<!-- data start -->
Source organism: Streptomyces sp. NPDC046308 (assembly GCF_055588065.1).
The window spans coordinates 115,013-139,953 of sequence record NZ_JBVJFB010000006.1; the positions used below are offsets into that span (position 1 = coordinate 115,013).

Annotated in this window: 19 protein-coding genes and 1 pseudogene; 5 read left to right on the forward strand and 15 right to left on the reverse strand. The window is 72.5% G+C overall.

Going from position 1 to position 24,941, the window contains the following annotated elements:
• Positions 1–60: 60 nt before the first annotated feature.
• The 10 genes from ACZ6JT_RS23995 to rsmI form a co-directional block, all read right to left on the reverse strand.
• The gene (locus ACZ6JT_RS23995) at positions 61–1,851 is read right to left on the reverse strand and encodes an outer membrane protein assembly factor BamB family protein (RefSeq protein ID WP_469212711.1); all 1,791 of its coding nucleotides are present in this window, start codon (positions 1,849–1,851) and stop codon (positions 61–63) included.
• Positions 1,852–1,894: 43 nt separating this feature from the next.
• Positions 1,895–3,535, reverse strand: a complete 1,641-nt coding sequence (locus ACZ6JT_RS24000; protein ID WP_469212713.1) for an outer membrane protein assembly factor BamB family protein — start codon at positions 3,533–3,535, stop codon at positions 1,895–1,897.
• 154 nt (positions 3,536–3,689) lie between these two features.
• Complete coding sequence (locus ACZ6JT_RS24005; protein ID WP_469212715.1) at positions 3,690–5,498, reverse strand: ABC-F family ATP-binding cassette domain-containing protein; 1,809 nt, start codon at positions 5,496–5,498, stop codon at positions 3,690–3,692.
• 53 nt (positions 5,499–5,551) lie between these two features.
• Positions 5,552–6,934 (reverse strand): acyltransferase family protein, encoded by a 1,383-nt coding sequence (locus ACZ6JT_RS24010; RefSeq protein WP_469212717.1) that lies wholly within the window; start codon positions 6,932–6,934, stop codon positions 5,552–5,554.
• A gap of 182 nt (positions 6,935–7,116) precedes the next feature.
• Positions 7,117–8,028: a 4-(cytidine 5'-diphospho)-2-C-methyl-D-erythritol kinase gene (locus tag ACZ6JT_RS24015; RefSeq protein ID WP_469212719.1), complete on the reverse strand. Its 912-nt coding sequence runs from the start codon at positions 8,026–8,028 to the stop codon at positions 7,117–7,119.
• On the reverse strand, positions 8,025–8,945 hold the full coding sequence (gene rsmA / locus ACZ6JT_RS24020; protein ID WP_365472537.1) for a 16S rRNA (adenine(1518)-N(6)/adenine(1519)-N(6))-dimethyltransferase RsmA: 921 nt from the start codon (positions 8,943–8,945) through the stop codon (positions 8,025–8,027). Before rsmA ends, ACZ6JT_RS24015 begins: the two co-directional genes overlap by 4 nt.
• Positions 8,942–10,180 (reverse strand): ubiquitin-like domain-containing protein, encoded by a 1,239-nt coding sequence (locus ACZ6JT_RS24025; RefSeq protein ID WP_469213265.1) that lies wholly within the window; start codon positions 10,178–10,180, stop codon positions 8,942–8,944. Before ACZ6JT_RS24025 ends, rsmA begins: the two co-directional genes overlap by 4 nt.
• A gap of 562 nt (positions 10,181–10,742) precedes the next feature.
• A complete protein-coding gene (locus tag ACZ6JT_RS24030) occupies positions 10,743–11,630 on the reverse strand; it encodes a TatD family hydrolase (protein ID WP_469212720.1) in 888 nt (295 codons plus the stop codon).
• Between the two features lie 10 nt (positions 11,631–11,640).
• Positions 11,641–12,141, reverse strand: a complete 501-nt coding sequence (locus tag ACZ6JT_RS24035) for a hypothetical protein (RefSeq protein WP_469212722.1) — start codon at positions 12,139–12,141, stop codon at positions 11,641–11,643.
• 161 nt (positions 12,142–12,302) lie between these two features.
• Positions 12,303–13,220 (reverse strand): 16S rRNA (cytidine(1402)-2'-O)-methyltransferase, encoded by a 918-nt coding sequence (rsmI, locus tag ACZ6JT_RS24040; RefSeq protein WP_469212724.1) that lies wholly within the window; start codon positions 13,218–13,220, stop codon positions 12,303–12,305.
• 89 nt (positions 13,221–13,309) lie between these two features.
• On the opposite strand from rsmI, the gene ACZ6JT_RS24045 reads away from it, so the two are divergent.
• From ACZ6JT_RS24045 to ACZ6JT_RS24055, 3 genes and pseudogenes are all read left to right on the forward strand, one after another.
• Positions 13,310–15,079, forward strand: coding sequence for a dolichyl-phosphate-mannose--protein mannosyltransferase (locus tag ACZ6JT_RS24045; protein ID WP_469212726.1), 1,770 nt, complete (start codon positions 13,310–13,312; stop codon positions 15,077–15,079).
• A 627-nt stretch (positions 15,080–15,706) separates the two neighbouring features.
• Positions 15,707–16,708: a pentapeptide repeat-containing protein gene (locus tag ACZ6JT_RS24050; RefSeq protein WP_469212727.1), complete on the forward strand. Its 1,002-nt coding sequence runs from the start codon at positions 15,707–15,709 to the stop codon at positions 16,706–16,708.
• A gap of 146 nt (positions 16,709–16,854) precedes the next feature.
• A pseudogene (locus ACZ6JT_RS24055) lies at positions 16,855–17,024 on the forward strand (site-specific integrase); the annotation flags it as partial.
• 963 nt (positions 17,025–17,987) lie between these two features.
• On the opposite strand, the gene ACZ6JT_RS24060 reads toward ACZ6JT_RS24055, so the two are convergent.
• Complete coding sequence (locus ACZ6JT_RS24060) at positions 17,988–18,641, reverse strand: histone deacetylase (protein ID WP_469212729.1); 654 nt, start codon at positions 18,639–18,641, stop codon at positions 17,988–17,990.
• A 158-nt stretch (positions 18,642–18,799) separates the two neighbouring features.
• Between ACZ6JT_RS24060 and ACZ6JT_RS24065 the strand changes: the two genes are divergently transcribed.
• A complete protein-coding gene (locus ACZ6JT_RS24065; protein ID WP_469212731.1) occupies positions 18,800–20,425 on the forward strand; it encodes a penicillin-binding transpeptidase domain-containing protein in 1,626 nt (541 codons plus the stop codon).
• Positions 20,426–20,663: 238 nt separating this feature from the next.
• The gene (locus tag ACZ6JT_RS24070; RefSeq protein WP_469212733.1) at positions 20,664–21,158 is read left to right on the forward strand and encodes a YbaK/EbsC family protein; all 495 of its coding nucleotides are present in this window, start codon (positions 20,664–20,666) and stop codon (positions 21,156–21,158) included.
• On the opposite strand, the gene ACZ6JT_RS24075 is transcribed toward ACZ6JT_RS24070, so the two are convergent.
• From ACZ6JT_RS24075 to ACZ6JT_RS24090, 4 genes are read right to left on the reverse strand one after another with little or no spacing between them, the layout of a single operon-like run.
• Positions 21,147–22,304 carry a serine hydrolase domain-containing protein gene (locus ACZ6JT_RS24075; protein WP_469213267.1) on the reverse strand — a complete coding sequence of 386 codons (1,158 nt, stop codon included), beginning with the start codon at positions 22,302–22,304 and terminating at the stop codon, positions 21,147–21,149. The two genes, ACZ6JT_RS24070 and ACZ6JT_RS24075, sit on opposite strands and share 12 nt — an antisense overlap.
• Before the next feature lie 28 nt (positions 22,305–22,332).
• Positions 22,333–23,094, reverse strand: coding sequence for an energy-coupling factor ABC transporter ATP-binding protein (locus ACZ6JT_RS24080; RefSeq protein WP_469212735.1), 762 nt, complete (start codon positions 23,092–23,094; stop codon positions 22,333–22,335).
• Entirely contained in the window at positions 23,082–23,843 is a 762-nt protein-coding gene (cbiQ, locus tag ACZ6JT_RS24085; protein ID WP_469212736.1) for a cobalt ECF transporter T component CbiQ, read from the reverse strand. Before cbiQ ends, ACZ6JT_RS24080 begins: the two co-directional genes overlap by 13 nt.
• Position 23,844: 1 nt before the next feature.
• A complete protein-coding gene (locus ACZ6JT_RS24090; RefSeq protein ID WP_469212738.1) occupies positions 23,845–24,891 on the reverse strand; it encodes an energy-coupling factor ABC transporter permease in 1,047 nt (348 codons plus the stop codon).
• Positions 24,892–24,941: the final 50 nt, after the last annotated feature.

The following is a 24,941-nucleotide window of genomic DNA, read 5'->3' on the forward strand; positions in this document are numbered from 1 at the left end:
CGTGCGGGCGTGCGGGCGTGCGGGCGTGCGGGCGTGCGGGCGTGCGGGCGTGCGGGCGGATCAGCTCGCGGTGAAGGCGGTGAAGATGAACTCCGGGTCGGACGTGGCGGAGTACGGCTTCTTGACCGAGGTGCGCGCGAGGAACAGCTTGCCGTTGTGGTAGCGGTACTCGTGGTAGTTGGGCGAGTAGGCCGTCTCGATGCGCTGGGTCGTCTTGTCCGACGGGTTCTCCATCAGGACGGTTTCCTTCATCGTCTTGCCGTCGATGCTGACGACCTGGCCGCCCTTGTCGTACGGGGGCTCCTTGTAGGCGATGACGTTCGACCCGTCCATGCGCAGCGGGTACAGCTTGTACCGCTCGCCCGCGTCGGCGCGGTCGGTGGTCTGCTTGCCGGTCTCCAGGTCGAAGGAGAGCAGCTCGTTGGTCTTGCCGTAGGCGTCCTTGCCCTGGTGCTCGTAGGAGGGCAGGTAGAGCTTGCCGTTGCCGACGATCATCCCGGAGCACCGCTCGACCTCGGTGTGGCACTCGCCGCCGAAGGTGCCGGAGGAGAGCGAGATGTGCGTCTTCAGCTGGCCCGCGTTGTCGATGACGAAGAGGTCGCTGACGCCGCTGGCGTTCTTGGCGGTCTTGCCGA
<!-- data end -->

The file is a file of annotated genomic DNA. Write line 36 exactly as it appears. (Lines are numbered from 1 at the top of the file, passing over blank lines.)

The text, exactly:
• Between ACZ6JT_RS24060 and ACZ6JT_RS24065 the strand changes: the two genes are divergently transcribed.